A GUEST AT THE LUDLOW
We are stopping quietly here, taking our meals in our rooms mostly, and going out very little indeed. When I say we, I use the term editorially.
We notice first of all the great contrast between this and other hotels, and in several instances this one is superior. In the first place, there is a sense of absolute security when one goes to sleep here that can not be felt at a popular hotel, where burglars secrete themselves in the wardrobe during the day and steal one’s pantaloons and contents at night. This is one of the compensations of life in prison.
You can get to Ludlow Street Jail by taking the Second avenue Elevated train to Grand street, and then going east two blocks, or you can fire a shotgun into a Sabbath-school.
You can pay five cents to the Elevated Railroad and get here, or you can put some other man’s nickel in your own slot and come here with an attendant.
William Marcy Tweed was the contractor of Ludlow Street Jail, and here also he died. He was the son of a poor chair-maker, and was born April 3, 1823. From the chair business in 1853 to congress was the first false step. Exhilarated by the delirium of official life, and the false joys of franking his linen home every week, and having cake and preserves franked back to him at Washington, he resolved to still further taste the delights of office, and in 1857 we find him as a school commissioner.
In 1860 he became Grand Sachem of the Tammany Society, an association at that time[Pg 3] more purely political than politically pure. As president of the board of supervisors, head of the department of public works, state senator, and Grand Sachem of Tammany, Tweed had a large and seductive influence over the city and state. The story of how he earned a scanty livelihood by stealing a million of dollars at a pop, and thus, with the most rigid economy, scraped together $20,000,000 in a few years by patient industry and smoking plug tobacco, has been frequently told.
Tweed was once placed here in Ludlow Street Jail in default of $3,000,000 bail. How few there are of us who could slap up that amount of bail if rudely gobbled on the street by the hand of the law. While riding out with the sheriff, in 1875, Tweed asked to see his wife, and said he would be back in a minute.
He came back by way of Spain, in the fall of ’76, looking much improved. But the malaria and dissipation of Blackwell’s Island afterwards impaired his health, and having done time there, and having been arrested[Pg 4] afterwards and placed in Ludlow Street Jail, he died here April 12, 1878, leaving behind him a large, vain world, and an equally vain judgment for $6,537,117.38, to which he said he would give his attention as soon as he could get a paving contract in the sweet ultimately.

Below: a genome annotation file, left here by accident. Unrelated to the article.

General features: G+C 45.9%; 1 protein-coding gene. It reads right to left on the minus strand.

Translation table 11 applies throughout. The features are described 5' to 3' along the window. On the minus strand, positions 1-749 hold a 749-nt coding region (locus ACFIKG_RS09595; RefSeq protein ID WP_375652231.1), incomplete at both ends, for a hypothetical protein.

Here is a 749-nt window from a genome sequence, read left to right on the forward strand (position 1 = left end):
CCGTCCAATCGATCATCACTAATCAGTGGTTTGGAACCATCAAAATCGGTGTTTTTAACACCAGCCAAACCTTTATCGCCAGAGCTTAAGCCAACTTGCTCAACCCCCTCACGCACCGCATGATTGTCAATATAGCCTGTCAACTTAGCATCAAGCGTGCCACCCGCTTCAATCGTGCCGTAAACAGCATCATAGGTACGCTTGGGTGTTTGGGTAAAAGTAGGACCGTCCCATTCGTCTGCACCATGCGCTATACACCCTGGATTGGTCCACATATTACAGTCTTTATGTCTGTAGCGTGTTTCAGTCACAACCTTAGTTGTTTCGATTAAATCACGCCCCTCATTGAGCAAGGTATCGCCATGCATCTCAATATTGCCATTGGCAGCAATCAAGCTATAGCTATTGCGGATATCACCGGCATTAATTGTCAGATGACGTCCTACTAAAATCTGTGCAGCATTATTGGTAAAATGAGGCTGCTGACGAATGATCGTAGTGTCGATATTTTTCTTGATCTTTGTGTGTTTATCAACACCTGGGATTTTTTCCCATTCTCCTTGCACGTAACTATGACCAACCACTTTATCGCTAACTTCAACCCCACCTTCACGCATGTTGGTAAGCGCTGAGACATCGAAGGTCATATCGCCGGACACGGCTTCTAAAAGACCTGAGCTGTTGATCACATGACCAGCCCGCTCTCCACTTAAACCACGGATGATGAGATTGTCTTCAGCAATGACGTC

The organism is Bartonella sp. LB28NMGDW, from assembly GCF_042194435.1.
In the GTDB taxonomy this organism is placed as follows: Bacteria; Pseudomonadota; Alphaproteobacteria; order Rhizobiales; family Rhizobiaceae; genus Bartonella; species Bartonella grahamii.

From the exterior Ludlow Street Jail looks somewhat like a conservatory of music, but as soon as one enters he readily discovers his mistake. The structure has 100 feet frontage, and a court, which is sometimes called the court of last resort. The guest can climb out of this court by ascending a polished brick wall about 100 feet high, and then letting himself down in a similar way on the Ludlow street side.
That one thing is doing a great deal towards keeping quite a number of people here who would otherwise, I think, go away.
James D. Fish and Ferdinand Ward both remained here prior to their escape to Sing Sing. Red Leary, also, made his escape from this point, but did not succeed in reaching the penitentiary. Forty thousand pris[Pg 5]oners have been confined in Ludlow Street Jail, mostly for civil offenses. A man in New York runs a very short career if he tries to be offensively civil.
As you enter Ludlow Street Jail the door is carefully closed after you, and locked by means of an iron lock about the size of a pictorial family Bible. You then remain on the inside for quite a spell. You do not hear the prattle of soiled children any more. All the glad sunlight, and stench-condensing pavements, and the dark-haired inhabitants of Rivington street, are seen no longer, and the heavy iron storm-door shuts out the wail of the combat from the alley near by. Ludlow Street Jail may be surrounded by a very miserable and dirty quarter of the city, but when you get inside all is changed.
You register first. There is a good pen there that you can write with, and the clerk does not chew tolu and read a sporting paper while you wait for a room. He is there to attend to business, and he attends to it. He does not seem to care whether you have any baggage or not. You can stay here for days,[Pg 6] even if you don’t have any baggage. All you need is a kind word and a mittimus from the court.
One enters this sanitarium either as a boarder or a felon. If you decide to come in as a boarder, you pay the warden $15 a week for the privilege of sitting at his table and eating the luxuries of the market. You also get a better room than at many hotels, and you have a good strong door, with a padlock on it, which enables you to prevent the sudden and unlooked-for entrance of the chambermaid. It is a good-sized room, with a wonderful amount of seclusion, a plain bed, table, chairs, carpet and so forth. After a few weeks at the seaside, at $19 per day, I think the room in which I am writing is not unreasonable at $2.
Still, of course, we miss the sea breeze.